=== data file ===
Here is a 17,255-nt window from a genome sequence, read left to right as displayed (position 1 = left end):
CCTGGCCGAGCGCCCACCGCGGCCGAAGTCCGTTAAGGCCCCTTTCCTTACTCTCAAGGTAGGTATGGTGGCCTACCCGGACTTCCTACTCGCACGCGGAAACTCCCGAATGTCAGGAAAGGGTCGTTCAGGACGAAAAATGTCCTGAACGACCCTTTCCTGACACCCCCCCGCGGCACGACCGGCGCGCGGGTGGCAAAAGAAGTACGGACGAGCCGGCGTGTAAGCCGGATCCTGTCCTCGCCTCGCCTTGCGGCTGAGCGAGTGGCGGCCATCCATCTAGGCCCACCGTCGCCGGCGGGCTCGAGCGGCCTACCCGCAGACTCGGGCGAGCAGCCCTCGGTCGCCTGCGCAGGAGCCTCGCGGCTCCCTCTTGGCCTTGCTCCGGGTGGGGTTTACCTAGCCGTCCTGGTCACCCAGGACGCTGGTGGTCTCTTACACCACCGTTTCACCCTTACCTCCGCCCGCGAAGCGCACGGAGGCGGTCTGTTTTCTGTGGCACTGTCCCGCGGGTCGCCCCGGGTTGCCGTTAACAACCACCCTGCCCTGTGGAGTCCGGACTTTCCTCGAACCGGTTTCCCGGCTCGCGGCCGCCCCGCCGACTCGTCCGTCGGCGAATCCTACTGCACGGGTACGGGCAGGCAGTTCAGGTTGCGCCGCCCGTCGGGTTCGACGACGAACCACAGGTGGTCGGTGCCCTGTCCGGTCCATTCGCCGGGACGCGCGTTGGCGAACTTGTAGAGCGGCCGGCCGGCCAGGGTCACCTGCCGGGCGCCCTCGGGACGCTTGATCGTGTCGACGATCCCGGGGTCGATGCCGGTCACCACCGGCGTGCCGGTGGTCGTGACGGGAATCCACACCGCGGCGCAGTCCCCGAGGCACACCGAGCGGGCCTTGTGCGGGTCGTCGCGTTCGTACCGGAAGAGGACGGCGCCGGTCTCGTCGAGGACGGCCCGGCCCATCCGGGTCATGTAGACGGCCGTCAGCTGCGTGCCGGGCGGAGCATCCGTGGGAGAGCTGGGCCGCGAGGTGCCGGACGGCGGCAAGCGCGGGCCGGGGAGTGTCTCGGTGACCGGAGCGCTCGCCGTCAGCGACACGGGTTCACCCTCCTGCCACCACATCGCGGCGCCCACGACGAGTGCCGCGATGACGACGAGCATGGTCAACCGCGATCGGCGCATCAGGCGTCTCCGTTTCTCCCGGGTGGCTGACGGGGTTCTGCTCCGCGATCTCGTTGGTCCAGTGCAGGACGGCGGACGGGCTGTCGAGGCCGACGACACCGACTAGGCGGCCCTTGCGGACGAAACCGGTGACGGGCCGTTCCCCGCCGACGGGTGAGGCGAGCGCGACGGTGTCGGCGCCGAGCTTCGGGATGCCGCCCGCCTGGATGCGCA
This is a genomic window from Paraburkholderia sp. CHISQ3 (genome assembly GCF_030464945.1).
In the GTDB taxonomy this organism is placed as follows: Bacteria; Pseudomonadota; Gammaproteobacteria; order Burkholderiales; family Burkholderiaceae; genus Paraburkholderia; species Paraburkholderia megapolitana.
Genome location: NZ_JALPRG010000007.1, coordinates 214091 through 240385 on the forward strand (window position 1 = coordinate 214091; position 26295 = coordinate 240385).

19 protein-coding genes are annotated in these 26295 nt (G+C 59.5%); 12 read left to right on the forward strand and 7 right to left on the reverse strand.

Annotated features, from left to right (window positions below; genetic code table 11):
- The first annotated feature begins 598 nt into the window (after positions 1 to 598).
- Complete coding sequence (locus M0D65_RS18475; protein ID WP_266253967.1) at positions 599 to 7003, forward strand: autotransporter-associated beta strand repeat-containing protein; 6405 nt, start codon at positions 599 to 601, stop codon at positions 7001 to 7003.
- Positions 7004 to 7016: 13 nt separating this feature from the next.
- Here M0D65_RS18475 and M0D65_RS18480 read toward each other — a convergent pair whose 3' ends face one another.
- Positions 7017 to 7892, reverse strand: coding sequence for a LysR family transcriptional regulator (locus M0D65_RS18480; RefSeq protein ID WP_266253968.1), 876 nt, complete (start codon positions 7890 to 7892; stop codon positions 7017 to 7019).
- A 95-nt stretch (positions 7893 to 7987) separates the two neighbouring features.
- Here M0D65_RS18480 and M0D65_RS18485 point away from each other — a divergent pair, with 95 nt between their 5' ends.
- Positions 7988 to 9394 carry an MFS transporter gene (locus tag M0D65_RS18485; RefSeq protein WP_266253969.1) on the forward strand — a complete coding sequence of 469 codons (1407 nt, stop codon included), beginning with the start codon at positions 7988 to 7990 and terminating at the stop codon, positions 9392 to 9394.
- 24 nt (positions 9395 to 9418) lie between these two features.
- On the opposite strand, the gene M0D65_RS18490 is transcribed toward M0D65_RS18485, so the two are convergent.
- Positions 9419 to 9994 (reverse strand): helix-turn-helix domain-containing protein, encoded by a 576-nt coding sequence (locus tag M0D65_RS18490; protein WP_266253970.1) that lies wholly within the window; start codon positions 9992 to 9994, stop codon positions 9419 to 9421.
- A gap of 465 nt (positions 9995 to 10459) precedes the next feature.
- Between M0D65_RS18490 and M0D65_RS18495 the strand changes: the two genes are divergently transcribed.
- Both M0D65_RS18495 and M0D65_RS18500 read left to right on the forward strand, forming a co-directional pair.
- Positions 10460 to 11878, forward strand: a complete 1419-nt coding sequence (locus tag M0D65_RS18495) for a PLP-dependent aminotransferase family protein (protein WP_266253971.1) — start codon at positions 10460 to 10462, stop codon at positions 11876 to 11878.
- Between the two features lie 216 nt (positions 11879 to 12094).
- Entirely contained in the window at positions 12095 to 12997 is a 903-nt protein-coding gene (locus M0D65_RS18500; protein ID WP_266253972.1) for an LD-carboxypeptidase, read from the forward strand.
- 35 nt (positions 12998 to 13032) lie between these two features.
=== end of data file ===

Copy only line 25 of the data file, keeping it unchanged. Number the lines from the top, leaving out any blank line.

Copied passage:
- 35 nt (positions 12998 to 13032) lie between these two features.